Mother of Micah: Bible
A woman living in the hill country of Ephraim in the period of the judges discovers that eleven hundred pieces of silver have been stolen from her. She then utters a curse (Hebrew alah) in the hearing of her son Micah, who is the thief. The wording of the curse is not preserved, although that of a subsequent blessing appears in v. 3. The curse, which must have had a formulaic quality similar to that of the blessing, would have proclaimed her hope that God would punish the thief. Micah immediately confesses his theft and returns the sum—a goodly amount, indicating a prosperous household—thereby escaping God’s punishment.
Apparently if a curse was spoken audibly (compare Lev 5:1, “audible curse”; NRSV, “public adjuration”), it constituted a conditional rather than an absolute imprecation: it allowed the guilty party to come forth and make restitution (in the case of theft). The use of both blessing and cursing formulas were part of ancient Near Eastern legal tradition, used either to protect property or to attempt to establish guilt. The mother of Micah clearly is presented as having the right to utter a legally valid imprecation; indeed this text is the only biblical narrative that presents a property-protection use of a curse.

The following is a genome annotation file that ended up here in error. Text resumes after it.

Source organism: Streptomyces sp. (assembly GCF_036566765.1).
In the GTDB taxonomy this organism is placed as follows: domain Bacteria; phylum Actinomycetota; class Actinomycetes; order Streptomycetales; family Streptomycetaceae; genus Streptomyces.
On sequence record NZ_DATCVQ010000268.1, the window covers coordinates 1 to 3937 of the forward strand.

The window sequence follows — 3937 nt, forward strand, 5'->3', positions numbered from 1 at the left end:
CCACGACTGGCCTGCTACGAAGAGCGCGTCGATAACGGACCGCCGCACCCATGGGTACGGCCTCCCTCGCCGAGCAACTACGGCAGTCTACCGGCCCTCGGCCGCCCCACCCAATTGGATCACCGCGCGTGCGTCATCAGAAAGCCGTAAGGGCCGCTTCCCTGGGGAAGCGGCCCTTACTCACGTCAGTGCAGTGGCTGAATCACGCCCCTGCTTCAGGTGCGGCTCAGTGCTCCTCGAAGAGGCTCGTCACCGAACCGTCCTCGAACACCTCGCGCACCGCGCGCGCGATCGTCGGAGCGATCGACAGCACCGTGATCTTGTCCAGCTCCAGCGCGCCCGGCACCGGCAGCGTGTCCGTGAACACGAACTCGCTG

The story does not end with the return of the stolen property. The woman decides that the silver, or at least a portion of it (two hundred pieces), should be consecrated to YHWH. She goes to a silversmith and commissions an “idol of cast metal” (v. 4). The idol is subsequently installed in the household shrine, which includes two other cult objects (an ephod and teraphim) and, eventually, a resident priestly officiant (Judg 17:7–13). This incident provides a rare glimpse into household, or private, religion. Most of the Hebrew Bible’s cultic texts concern official public practices at the tabernacle or temple. Yet ancient Israelite religion in its totality included domestic as well as the more visible official practices. The narrative of Micah’s mother, along with several other texts, indicates that women were major participants in household religious activities in ancient Israel, as is typically the case in traditional societies. It also suggests that women had some control over household assets.
Bird, Phyllis. “The Place of Women in the Israelite Cultus.” In Ancient Israelite Religion: Essays in Honor of Frank Moore Cross, edited by Patrick D. Miller, Jr., Paul D. Hanson, and S. Dean McBride, 397–419. Philadelphia: 1987.
Women in Scripture, Carol Meyers, General Editor (2000).